The response from part of the audience left me sick to my stomach. The basic theme – stated in so many words by one participant – was “they brought it on themselves.” To hear Jews talking about collective ethnic guilt in tones worthy of Der Sturmer was really more than I could handle.  I left after being personally accused of indifference to the Shoah because I refused to profess indifference to the suffering of Arabs.

And today I learn that Tony Kushner – whose views about Israel seem roughly to track mine – has been denied an honorary degree by a minority of the trustees of the City University of New York, based on a typical cowardly wingnut smear job, launched without warning in a way that gave Kushner no chance to defend himself.

I know most Israelis don’t deserve their worst American defenders, but if the result of having to defend Israel is that Jews start acting like bullies and sounding like Nazis, at some point the price gets to be too high.

Like Beinart, I support the continued existence of a democratic and Jewish Israel within, roughly, its 1967 boundaries; unlike him, I can no longer count myself a Zionist.* In the immortal words of Sam Goldwyn, “Include me out.”

* Footnote That won’t keep me from completing the fairly major task I accepted on behalf of the Israeli Education Ministry; I’m on the committee doing a review of all of the public-policy degree programs in Israeli universities. As it happens, an earlier version of the committee was dissolved over accusations that someone on it was “anti-Zionist.” Beinart reports an attempt by an NGO, egged on by the current Education Minister, to purge “anti-Zionist” faculty from Israeli universities; our committee ran into no evidence that the effort had dented any of the departments we reviewed, but it’s another bad sign.


Plague-on-both-your-houses-Dept.: UC Hastings Law School

This seems to me to be a pretty blatant attack on academic freedom.  George Bisharat, a professor at the UC Hastings School of Law, organized a conference entitled “Litigating Palestine: Can Courts Secure Palestinian Rights?”  It’s pretty much what you’d expect: lots of speakers decrying Israel, advocating BDS (Boycott, Divestment, and Sanctions) against Israel, and detailing how to sue Israel in a variety of fora.  Nothing to waste your time on, but pretty standard fare.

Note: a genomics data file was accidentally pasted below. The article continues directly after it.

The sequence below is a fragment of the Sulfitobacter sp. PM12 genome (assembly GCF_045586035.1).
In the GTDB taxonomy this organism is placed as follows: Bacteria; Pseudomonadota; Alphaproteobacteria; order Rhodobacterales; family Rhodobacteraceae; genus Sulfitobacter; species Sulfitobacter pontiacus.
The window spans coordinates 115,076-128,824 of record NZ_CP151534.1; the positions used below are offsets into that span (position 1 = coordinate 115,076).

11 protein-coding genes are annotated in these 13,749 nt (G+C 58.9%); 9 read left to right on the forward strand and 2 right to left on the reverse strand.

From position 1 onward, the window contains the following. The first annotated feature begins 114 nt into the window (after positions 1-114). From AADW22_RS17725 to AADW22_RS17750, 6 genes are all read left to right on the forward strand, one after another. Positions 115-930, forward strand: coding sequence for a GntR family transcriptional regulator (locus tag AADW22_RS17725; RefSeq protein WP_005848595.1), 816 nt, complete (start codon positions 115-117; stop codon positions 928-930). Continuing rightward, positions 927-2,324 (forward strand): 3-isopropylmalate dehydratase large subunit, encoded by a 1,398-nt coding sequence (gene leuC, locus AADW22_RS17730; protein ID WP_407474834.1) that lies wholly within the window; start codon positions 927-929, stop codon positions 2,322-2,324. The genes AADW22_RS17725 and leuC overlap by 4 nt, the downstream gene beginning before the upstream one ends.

But then the San Francisco Jewish Community Relations Committee kicked up a fuss by protesting, not outside the conference, but the Hastings’ Board of Directors, who are appointed by California’s Governor.  They demanded that the school remove its official sponsorship of the conference and that the board forbid the Dean from giving a welcoming speech.  And that’s exactly what the Board did.

Look: a full-time member of the Hastings faculty, with nearly-unanimous approval of that faculty, decided to put on the conference. That’s the way these things are supposed to be done.  Then a politically-appointed board tells the Dean that he can’t speak there, and removes the school’s name from it (the article doesn’t say anything about funding).  That’s not the way these things are supposed to be done.  A faculty needs to make the relevant intellectual decisions for a school.  It’s not clear to me what sorts of rights the Dean has in terms of convening the conference, but this is really a bad sign.  Politically-appointed boards are supposed to provide general direction, raise money, and make overall policy decisions.  They aren’t supposed to be telling faculty what is good or not good to say (although of course individual boardmembers can express their opinions in their personal capacity).  A number of UCLA Law School faculty are circulating a letter of support for the determinations of the Hastings faculty, and I was happy to sign it.

That said, Professor Bisharat hasn’t helped his cause much with statements like this.  One of the Jewish Community Relations Committee’s complaints was that everyone at the conference was anti-Israel and that no one speaking offered the pro-Israeli perspective, which is essentially true.  Bisharat’s response?

If you had a conference on Holocaust reparation cases, you wouldn’t include Holocaust deniers.
Well, that’s just lovely: comparing supporters of Israel to Holocaust deniers, and thereby suggesting that Israel’s policies regarding the Palestinians are like what the Nazis did to the Jews.  It certainly gives creedence to the JCRC’s claim that the conference has little intellectual or moral merit.
I’ve met Bisharat before: he’s not a bomb thrower, and for the most part is a pretty careful lawyer and serious scholar.  But as his CV and writings make clear, he has devoted large portions of his career to undermining Israel.  He is a firm believer in the “one-state solution” for Israel and Palestine, and he is smart enough to know that such a “solution” essentially means the exile of hundreds of thousands of Jews and death of hundreds of thousands more.  He’s certainly entitled to advocate for that.  But no one should be fooled about the meaning and nature of the conference, or even briefly entertain the notion that it will advance Israeli-Palestinian peace.

Vissi d’arte…

The same edition of The Economist in which Keith found the fascinating article about judges’ lunches (reminds me of the classic Brecht line, in Blitzstein’s translation, “first feed the face, and then talk right and wrong“) has a truly heartbreaking story from the West Bank.  Just read it.

[Update 17/IV: Here’s the original. In this case Blitzstein is pretty close, as he is not always: Erst kommt das Fressen, dann kommt die Moral.”]